Saturday 15 October 2011

Lies, damned lies, and spin


The Department for Education (DfE) issued a press report this week entitled “England's 15-year-olds' reading is more than a year behind the best”. The conclusions were taken from analysis of data from the PISA 2009 study, an OECD survey of 15-year-olds in the principal industrialised countries.

The DfE report paints a dire picture: “GCSE pupils' reading is more than a year behind the standard of their peers in Shanghai, Korea and Finland….Fifteen-year-olds in England are also at least six months behind those in Hong Kong, Singapore, Canada, New Zealand, Japan and Australia, according to the Department for Education's (DfE) analysis of the OECD's 2009 Programme for International Student Assessment (PISA) study.” The report goes on to talk of England slipping behind other nations in reading.
Schools Minister Nick Gibb is quoted as saying: “The gulf between our 15-year-olds' reading abilities and those from other countries is stark – a gap that starts to open in the very first few years of a child's education.”
I started to smell a rat when I looked at a chart in the report, entitled “Attainment gap between England and the countries performing significantly better than England” (my emphasis). This seemed an odd kind of chart to provide if one wanted to evaluate how England is doing compared to other countries. So I turned to the report provided by the people who did the survey.
Here are some salient points taken verbatim from their summary on reading:
  • Twelve countries had mean scores for reading which were significantly higher than that of England. In 14 countries the difference in mean scores from that in England was not statistically significant. Thirty-eight countries had mean scores that were significantly lower than England.
  • The mean score for reading in England was slightly above the OECD average but this difference was not statistically significant.
  • England’s performance in 2009 does not differ greatly from that in the last PISA survey in 2006.
There is, of course, no problem with aiming high and wanting our children to be among the top achievers in the world. But that’s no excuse for the DfE's mendacious manipulation of information.

Bradshaw, J., Ager, R., Burge, B. and Wheater, R. (2010). PISA 2009: Achievement of 15-Year-Olds in England. Slough: NFER.


  1. Worse. Research shows that 50% of our children are BELOW AVERAGE!!

    1. No, 50% are below the median!!

  2. There is, Dorothy, another problem with making these kinds of comparisons. The English alphabetic code is significantly more difficult to learn than the alphabetic writing systems of other European countries. For example, Spanish has around twenty-two to twenty-four speech sounds and around thirty some odd spellings for those speech sounds. This makes Spanish (as well as Finnish, Italian, German) pretty easy to learn to read and to write. It's also why many schools don't bother teaching reading and writing at the beginning of school - because they know that in the second year everyone learns to read and write in a relatively short period of time. English, on the other hand has around forty-four sounds and, by common agreement, at least a hundred and seventy-five or so common spellings. This makes it much harder to learn - which is why trying to make comparisons between pupils' reading abilities in different countries is deeply problematical.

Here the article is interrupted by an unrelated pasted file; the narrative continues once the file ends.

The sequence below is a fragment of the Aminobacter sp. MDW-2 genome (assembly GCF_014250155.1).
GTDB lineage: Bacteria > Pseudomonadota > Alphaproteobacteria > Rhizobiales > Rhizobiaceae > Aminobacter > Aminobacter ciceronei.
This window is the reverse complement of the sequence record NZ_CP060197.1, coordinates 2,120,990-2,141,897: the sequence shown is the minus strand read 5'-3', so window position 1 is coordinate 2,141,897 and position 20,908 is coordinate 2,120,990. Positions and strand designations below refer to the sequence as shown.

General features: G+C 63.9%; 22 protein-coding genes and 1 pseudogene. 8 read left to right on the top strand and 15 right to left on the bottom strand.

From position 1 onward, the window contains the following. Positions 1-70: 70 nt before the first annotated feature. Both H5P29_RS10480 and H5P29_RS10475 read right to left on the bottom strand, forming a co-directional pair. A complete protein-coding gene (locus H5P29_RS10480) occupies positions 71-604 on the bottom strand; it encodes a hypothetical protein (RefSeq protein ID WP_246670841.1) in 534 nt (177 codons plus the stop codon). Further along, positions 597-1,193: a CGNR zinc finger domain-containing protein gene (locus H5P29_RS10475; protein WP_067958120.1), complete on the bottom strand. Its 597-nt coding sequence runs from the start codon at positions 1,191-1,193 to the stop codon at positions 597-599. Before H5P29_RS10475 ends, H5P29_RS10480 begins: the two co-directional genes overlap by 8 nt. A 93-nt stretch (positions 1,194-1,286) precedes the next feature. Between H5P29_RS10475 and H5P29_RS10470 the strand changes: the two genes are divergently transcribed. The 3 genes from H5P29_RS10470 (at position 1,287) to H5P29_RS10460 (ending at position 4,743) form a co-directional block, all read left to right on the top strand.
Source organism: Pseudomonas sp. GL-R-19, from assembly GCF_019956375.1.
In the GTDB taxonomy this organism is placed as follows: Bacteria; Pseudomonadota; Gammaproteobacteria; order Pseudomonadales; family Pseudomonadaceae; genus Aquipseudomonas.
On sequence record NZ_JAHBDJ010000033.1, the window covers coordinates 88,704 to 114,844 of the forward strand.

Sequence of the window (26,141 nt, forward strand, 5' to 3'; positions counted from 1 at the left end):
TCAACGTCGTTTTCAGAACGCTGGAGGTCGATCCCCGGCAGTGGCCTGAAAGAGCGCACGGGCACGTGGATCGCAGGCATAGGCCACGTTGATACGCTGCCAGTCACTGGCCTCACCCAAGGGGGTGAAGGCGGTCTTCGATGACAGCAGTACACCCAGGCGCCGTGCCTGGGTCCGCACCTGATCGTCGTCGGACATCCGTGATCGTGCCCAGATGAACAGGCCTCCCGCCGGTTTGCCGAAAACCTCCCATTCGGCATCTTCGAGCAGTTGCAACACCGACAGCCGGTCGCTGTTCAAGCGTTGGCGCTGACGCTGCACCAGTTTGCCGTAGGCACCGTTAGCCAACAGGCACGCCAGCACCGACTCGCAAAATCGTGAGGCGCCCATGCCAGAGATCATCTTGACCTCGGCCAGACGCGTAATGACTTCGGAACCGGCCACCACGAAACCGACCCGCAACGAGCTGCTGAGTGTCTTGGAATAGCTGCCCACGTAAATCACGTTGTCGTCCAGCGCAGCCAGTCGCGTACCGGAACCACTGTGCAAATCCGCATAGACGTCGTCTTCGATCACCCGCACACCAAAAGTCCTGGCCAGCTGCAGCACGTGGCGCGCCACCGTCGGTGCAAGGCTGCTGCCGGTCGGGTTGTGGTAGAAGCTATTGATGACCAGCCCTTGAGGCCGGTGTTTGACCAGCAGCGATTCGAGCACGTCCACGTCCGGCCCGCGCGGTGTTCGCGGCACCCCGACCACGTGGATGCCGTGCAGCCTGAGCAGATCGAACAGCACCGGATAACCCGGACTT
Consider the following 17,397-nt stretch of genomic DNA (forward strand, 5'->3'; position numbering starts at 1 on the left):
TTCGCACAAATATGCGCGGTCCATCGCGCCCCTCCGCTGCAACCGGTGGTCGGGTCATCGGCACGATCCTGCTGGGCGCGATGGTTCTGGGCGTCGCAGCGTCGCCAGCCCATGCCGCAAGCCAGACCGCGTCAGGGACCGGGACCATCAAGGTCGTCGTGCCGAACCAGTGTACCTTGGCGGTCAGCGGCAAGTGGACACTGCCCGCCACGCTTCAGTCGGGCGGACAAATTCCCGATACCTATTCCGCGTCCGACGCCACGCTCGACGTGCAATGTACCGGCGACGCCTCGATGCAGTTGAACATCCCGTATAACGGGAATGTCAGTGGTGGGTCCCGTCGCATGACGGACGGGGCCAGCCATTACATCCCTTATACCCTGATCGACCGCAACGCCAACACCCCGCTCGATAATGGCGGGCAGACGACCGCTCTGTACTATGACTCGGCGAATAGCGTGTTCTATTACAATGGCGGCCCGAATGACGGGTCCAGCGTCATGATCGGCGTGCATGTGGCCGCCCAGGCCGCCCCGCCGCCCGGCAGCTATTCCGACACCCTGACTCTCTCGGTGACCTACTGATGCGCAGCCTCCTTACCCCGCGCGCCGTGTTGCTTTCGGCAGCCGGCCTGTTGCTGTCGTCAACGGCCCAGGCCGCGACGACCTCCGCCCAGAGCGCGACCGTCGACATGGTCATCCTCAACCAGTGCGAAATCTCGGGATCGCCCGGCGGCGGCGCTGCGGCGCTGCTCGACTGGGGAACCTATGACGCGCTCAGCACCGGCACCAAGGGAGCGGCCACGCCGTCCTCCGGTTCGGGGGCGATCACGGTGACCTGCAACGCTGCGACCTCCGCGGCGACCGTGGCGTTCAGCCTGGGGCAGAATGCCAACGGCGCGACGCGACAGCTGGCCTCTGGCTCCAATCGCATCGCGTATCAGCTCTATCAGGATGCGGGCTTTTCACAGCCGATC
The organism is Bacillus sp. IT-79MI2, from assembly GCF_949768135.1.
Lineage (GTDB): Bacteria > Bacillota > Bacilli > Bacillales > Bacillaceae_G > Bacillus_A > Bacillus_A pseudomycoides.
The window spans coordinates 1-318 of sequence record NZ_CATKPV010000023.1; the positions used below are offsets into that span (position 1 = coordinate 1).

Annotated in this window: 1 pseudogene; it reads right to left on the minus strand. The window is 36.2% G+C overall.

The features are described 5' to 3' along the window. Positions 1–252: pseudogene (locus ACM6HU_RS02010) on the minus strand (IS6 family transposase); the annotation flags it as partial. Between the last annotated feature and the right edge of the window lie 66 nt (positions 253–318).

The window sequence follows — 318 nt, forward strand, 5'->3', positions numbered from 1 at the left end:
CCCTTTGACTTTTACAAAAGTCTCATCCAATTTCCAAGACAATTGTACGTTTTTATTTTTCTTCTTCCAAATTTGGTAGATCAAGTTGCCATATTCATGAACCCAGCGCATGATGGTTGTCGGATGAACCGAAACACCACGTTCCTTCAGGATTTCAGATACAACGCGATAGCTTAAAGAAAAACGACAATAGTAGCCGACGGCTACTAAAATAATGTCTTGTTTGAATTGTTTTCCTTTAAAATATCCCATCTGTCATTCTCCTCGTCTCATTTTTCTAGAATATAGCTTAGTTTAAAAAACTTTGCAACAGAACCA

Oh, and you being a statistician, if you look at the stats at the end of the full PISA reports, I think you'll find that many of the countries cheat.
    I wonder what you think about the government's initiative in promoting synthetic phonics?

  3. Ah, John, thanks for that comment! I was looking for a good reason why the English spelling should be overhauled to remove the many different ways the same letter combination is pronounced, and you've given it!

    I suggest a complete overhaul of the English language a la Kemal Ataturk (i.e. in one year) to remove all these inconsistencies! Well, that will never work, but perhaps someone will start paying attention to this problem now.

  4. John: The problem with that theory is that the best-scoring area was Shanghai, and the Chinese writing system is non-phonetic, simply a set of 1000s of symbols connected with concepts. These are then connected with phonemes due to the meaning the word holds in spoken Chinese. Many common characters have more than one, entirely different, phonetic association.

    So logically, if reading is all about how easy it is to learn the phonetics, the Chinese (& Japanese & Taiwanese) should be illiterate.

  5. Thanks for commments guys. There are numerous possible reasons for differences in attainment across languages, ranging from schooling practices through to the orthography of the language (see e.g. Ziegler JC, Goswami U (2005) Reading Acquisition, Developmental Dyslexia, and Skilled Reading Across Languages: A Psycholinguistic Grain Size Theory. 131: 3-29.
    ), not to mention specific tests and sampling used.
    But my main concern in this post is the selective presentation of the data by a government department. If they'd prefaced their report by saying "English kids are average, but we want them to be better: let's look at those countries which score higher" it'd be fine. But instead they selectively report the numbers to make it look as if England is at the bottom of the heap and getting worse. This has to be deliberate. I wonder exactly what their motivation is.